It was during colonial times that the various Arabica varieties of coffee such as mocha and Java got their names. These various coffee beans are named after their ports of origin. Mocha is the name of the largest port in Yemen, where nearly all African coffee beans are traded and later transported. Similarly Java is the name of an Indonesian island with trading ports.
The custom of tipping waiters in restaurants also has its roots in coffee. During the 16th century coffee found its way into Europe through Venice, as the trading city state had very good links with both African and Arab merchants. Introduced as a drink for the wealthy, it spread across the various strata’s of society with the establishment of Coffee Houses. Soon such Coffee Houses began to mushroom all over Europe, loud, dirty and hectic places where customers needed to tip big to the waiters in order to receive good service.
This video shows how push-ups can help build muscular strength that is important for building strength in you. Learn to do full and partial push-ups the right way!
A recent social media article doing the rounds showcases great photographs that tell stories. Of the many well shot tales one photo features a monk and a tiger living in harmony. It is an image that evokes the very spirit of Buddhism universally, from the jungles of Thailand to the mountains of Bhutan and Tibet. However, human wildlife conflicts are a harsh reality – a topic that will be discussed by Sonam Wangchuk, Lily Wangchuk and Lyonpo Paljor Dorji. Sonam Wangchuk has spent 24 years with Bhutan’s Department of Forest and Park Services; while Lyonpo Paljor Dorji, is the founder of the only Bhutanese Environmental Non Governmental Organization, the Royal Society for the Protection of Nature (RSPN). Both of them will be speaking at the 5th Bhutan Literary Festival- Usha presents Mountain Echoes 2014.
Animals have always held a special place in eastern culture and mysticism, often used as a medium of communication through their stories – for instance the Jataka Tales, a collection of stories that tell about the previous lives of the Buddha, in both human and animal form. Sanjay Wangchuk, Rebecca Pradhan and Manju Wakley will be exploring this world of Himalayan animism through their session on Wild Spirits.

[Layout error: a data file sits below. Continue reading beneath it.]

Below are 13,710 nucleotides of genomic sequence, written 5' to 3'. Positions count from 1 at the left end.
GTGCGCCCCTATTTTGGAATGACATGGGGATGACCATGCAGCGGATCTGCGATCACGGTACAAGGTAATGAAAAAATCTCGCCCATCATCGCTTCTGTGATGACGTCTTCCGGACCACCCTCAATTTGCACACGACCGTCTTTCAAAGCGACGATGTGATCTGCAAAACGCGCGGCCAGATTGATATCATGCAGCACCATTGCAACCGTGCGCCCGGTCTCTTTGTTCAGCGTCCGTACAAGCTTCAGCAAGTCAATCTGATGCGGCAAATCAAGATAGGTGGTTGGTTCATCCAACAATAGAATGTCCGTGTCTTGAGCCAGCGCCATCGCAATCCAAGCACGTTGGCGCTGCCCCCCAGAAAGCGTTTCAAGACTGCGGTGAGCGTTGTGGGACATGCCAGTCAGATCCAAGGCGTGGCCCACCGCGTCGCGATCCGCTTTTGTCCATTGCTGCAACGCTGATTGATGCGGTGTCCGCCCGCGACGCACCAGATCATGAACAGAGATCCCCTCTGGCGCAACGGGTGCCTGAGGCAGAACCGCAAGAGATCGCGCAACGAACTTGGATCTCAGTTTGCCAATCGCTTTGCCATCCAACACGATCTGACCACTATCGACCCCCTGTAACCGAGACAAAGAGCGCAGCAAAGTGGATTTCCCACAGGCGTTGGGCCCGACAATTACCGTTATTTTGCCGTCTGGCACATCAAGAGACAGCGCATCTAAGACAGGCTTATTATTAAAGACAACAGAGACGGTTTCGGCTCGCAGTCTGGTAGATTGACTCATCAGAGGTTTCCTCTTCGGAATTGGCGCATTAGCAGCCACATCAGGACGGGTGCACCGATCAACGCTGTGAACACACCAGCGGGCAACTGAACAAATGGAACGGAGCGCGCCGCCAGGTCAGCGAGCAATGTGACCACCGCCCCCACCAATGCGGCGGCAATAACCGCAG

A different aspect of the elemental world of nature will also be explored by Gavin Francis in the session Sounds of Silence and A love Letter to Antarctica. Having spent a year in the South Pole with Emperor Penguins, Francis accounted his experience of ice and silence in his book Empire Antarctica.
The Newspapers rightly call it The Dance of Democracy; our 2014 elections are being quite the spectacle – a step to the right, a twist in the left, going round and round at every turn, it would give any Bollywood dance sequence a run for its money. And there is social media, where everyone has a view and a picture with ink on their fingernail. Yes, it was very kind of you to vote like 1 billion other people did. Sarcasm aside, we are glad you voted.
Such a wave of euphoria is natural when it comes to democracy, one such swept Bhutan recently when the country formed its first elected government. There is something about ‘the will of the people’ that does that. Lily Wangchuk, Mihir Sharma, Dago Tshering and Pavan K. Varma will be discussing the very same on the first day of the Bhutan Literary Fest: Usha presents Mountain Echoes 2014 on the 22nd of May.
Lily Wangchuk is the first woman president of a registered political party in Bhutan, Druk Chirwang Tshogpa; while, Lyonpo Dago Tshering has served the Royal Government of Bhutan in a number of capacities from a former Home Minister to Ambassador of Bhutan to several countries, including India. His counterpart Pavan K Varma once served as India’s ambassador to Bhutan and has been awarded the country highest civilian award The Druk Thuksey; and all of us of who read papers do know Mihir Sharma as the editor of the opinion pages of the Business Standard.